The notion of an ideal clock takes on even more physical significance from the fact that there exist physical entities (such a vibrating atoms, etc) in which the intrinsic forces far exceed any accelerating forces we can apply, so that we have in fact (not just in principle) the ability to observe virtually ideal clocks. For example, in the Rebka and Pound experiments it was found that nuclear clocks were slowed by precisely the factor (1-v2)1/2, even though subject to accelerations up to 1016 g (which is huge in normal terms, but of course still small relative to nuclear forces).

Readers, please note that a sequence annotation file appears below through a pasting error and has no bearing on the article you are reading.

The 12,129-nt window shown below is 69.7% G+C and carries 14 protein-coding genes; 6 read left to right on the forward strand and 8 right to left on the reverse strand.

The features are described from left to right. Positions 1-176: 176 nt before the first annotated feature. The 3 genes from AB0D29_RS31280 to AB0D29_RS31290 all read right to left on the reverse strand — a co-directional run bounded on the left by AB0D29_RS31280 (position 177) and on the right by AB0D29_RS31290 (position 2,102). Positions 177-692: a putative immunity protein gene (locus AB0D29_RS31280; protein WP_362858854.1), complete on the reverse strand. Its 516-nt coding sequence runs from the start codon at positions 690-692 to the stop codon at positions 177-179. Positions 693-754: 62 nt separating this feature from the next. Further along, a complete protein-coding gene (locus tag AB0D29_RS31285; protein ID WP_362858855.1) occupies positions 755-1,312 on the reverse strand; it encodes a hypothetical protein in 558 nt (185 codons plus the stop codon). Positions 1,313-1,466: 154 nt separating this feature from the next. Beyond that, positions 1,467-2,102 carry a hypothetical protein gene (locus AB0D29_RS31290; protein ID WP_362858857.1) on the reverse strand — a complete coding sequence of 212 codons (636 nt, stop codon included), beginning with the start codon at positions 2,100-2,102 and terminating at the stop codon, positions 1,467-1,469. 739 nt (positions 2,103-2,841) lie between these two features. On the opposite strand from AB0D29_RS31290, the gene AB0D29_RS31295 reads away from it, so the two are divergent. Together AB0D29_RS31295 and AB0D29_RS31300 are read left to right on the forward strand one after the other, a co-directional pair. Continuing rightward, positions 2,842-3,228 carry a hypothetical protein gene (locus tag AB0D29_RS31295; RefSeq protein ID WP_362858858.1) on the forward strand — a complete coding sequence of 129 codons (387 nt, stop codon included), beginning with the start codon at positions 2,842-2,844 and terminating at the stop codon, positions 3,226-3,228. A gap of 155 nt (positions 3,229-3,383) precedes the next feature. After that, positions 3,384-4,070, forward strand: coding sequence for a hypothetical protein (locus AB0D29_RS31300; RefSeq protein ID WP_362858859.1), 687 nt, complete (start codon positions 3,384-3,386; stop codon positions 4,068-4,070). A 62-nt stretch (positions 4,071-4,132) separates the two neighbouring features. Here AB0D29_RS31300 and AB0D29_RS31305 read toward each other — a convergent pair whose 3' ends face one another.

It was emphasized in Section 1 that a pulse of light has no inertial rest frame, but this may seem puzzling at first. The pulse has a well-defined spatial position versus time with respect to some inertial coordinate system, representing a fixed velocity c relative to that system, and we know that any system of orthogonal coordinates in uniform non-rotating motion relative to an inertial coordinate system is also inertial, so why can we not simply apply the velocity c to the base frame to arrive at the rest frame of the light pulse? How can an entity have a well-defined velocity and yet have no well-defined rest frame? The only answer can be that the transformation is singular for that velocity, i.e., the coordinate system moving with a uniform speed c relative to an inertial frame is not well defined. The singular behavior of the transformation corresponds to the fact that the absolute magnitude of the spacetime intervals along lightlike paths is null. The transformation through a velocity v from the xt to the x't' coordinates is t' = (t-vx)g and x' = (x-vt)g where g = (1-v2)-1/2, so it's clear that for v = ±1 the individual t' and x' components are undefined, but the ratio of dt' over dx' remains well-defined, with magnitude 1 and the opposite sign from v. The singularity of the Lorentz transformation for the speed c suggests that the conception of light as an entity in itself may be somewhat misleading, and it is often useful to regard light as simply an interaction between two massive bodies along a null spacetime interval.